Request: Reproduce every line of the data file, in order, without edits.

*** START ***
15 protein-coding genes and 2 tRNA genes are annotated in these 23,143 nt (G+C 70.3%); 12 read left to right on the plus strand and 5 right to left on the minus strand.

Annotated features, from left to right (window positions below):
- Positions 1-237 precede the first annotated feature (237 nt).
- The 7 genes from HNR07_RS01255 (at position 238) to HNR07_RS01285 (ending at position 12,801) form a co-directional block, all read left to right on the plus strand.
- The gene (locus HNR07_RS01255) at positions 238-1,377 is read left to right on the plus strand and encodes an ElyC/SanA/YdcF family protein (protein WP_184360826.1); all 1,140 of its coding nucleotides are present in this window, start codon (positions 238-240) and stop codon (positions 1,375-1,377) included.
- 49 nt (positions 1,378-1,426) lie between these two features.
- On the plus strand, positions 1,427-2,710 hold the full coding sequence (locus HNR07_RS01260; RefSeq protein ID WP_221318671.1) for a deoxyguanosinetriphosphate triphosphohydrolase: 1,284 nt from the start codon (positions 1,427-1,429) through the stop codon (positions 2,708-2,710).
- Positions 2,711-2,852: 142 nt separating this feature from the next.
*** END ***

15 protein-coding genes and 2 tRNA genes are annotated in these 23,143 nt (G+C 70.3%); 12 read left to right on the plus strand and 5 right to left on the minus strand.

Annotated features, from left to right (window positions below):
- Positions 1-237 precede the first annotated feature (237 nt).
- The 7 genes from HNR07_RS01255 (at position 238) to HNR07_RS01285 (ending at position 12,801) form a co-directional block, all read left to right on the plus strand.
- The gene (locus HNR07_RS01255) at positions 238-1,377 is read left to right on the plus strand and encodes an ElyC/SanA/YdcF family protein (protein WP_184360826.1); all 1,140 of its coding nucleotides are present in this window, start codon (positions 238-240) and stop codon (positions 1,375-1,377) included.
- 49 nt (positions 1,378-1,426) lie between these two features.
- On the plus strand, positions 1,427-2,710 hold the full coding sequence (locus HNR07_RS01260; RefSeq protein ID WP_221318671.1) for a deoxyguanosinetriphosphate triphosphohydrolase: 1,284 nt from the start codon (positions 1,427-1,429) through the stop codon (positions 2,708-2,710).
- Positions 2,711-2,852: 142 nt separating this feature from the next.